Calculating the Statute of Limitations

Make sure you understand the rules about time limits on lawsuits

By , J.D. · New York University School of Law

Each state's legislature sets up time limits within which lawsuits must be filed. These are called statutes of limitations. Time limits are different for different types of cases. If you wait too long, your right to sue will be barred by these statutes.

Why have a statute of limitations? Because unlike wine, lawsuits don't improve with age. Memories fade, witnesses die or move away, and once-clear details become blurred. In other words, disputes are best settled relatively soon after they develop.

Statutes of limitations are almost always at least one year, so if you file promptly, you should have little to worry about.

Act fast for claims against a government agency. To sue a city, county, state, or governmental agency (for example, a school district), you first must promptly file a claim with the people in charge (for example, the school board, county board of supervisors, city council). (For example, you have two years to file a claim against the federal government based on negligence.) Once your claim is rejected–and it usually will be–you can file in small claims court. Often, your administrative claim must be filed within three to six months after your loss occurred, or you'll be out of luck.

When the Clock Starts to Run

Once you know what the applicable statute of limitations period is for your claim, you still need to know when the clock starts ticking on filing your claim. Here's the general rule: Start with the day the injury to your person or property occurred, or, if a contract is involved, start with the day the contract was broken. When a contract to pay in installments is involved, start with the day each payment was missed. There are certain exceptions to this general rule.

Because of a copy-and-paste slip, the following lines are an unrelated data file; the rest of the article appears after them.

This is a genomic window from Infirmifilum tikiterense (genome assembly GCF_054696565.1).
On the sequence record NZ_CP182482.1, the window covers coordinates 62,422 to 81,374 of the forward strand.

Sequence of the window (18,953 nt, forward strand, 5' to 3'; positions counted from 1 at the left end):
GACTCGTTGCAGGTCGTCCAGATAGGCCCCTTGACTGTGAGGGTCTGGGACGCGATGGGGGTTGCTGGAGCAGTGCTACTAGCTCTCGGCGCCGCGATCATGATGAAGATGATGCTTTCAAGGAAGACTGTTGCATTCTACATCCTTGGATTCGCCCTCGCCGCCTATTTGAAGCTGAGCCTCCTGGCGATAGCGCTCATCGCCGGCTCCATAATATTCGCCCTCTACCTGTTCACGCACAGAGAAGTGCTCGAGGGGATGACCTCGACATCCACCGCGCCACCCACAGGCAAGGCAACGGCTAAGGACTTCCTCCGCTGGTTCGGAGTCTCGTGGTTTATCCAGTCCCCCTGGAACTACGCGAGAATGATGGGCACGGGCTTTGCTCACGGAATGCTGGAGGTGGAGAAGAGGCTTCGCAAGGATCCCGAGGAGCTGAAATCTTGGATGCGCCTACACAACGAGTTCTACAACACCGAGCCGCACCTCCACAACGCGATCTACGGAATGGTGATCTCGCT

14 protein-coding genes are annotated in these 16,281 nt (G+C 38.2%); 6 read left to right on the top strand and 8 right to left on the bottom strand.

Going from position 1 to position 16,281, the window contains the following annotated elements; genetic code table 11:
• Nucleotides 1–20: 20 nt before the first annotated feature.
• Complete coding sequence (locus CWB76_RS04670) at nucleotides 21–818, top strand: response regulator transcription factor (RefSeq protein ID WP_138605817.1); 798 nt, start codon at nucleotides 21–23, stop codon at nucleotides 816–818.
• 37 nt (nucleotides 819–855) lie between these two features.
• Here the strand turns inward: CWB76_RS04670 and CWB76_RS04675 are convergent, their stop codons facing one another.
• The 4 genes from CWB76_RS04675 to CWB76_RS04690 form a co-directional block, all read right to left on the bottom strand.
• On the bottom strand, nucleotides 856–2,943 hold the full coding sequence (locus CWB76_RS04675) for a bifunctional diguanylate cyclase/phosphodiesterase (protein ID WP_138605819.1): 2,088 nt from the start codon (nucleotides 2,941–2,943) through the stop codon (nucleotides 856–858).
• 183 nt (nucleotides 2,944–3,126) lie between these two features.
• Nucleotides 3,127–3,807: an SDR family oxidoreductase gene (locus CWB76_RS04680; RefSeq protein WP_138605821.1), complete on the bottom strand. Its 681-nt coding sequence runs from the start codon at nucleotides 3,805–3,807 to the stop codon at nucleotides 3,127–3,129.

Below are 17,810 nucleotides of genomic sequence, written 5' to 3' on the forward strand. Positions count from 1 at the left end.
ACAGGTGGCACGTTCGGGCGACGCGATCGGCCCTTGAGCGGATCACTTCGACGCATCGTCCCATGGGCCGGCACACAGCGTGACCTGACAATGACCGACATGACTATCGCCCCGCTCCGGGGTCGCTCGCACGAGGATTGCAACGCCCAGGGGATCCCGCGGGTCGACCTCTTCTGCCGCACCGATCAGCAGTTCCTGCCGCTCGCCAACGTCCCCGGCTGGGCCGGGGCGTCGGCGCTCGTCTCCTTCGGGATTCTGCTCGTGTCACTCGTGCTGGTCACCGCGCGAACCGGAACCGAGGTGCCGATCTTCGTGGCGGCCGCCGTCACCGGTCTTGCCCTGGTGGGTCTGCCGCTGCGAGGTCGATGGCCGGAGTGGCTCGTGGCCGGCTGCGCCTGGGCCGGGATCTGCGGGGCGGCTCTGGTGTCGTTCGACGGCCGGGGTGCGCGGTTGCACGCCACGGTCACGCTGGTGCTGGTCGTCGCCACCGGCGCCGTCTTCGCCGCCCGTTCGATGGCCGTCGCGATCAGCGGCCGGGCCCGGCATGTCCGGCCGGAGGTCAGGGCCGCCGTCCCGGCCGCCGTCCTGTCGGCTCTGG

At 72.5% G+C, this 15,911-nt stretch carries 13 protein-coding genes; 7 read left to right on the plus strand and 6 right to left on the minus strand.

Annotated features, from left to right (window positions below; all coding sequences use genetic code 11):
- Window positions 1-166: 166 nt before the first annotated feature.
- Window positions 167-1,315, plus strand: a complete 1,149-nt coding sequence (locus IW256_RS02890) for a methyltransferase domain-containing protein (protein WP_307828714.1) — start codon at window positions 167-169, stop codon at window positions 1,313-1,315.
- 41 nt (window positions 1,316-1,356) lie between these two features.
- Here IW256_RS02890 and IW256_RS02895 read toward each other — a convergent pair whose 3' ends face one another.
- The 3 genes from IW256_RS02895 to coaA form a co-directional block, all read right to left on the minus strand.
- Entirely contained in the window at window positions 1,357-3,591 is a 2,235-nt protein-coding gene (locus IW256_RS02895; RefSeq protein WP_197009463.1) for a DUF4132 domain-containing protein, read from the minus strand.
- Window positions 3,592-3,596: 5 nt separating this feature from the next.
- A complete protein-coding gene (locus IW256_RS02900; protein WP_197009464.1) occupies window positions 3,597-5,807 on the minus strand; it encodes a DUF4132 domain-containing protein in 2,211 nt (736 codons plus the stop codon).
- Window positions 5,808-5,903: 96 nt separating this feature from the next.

The Discovery Rule

With some types of cases, such as medical malpractice, the limitations period starts from the date the harm was discovered or reasonably should have been discovered. This rule protects people who don't know they have a problem until well after it has occurred.

EXAMPLE: During an operation, a doctor leaves a small clamp in your abdomen. It isn't until a year later that you experience extreme pain and see a different doctor, who orders an X-ray that shows the clamp. In most states, the statute of limitations for suits based on medical malpractice (often three years) begins from the date you learn of the problem, not the date of the original operation. However, if you walked around in pain for several years before seeing a second doctor and getting an X-ray, chances are a court would rule that the limitations period would start before actual discovery, based on the theory that you could and should have discovered the problem sooner.

Rules for Installment Contracts

When an installment contract is involved, the statute of limitations normally applies separately to each installment. For example, assume you loan Larry $5,000 and he agrees in writing to pay back the loan in five installments of $1,000 each beginning on January 1, 2012, and continuing on January 1 of each following year through 2016. If Larry fails to make his first payment, then you can't sue him in small claims court until January 1, 2016. (Note that you can sue him for only the $1,000 payment he missed, not for the entire $5,000.)

From Larry's point of view, if you don't sue by January 1, 2016, then you cannot sue him for the first missed $1,000 payment because the lawsuit is barred by the statute of limitations.

Because Larry's second installment payment isn't due until January 1, 2013, you have until January 1, 2017, to sue him if he misses that payment, and so on.

There is, however, one important exception to this rule: If the written contract contains an "acceleration clause" stating that if one installment payment is missed, all immediately become due, the statute of limitations expires for a lawsuit to collect all installments on January 2, 2013.

Voluntary Payment After Limitations Periods

What if the following occurs: After the statute of limitations runs out (say two years on an oral contract to pay for having a fence painted), the debtor voluntarily starts to make payments. Does the voluntary payment have the effect of creating a new two-year statute of limitations period, allowing the person who is owed the money to sue if the debtor again stops paying?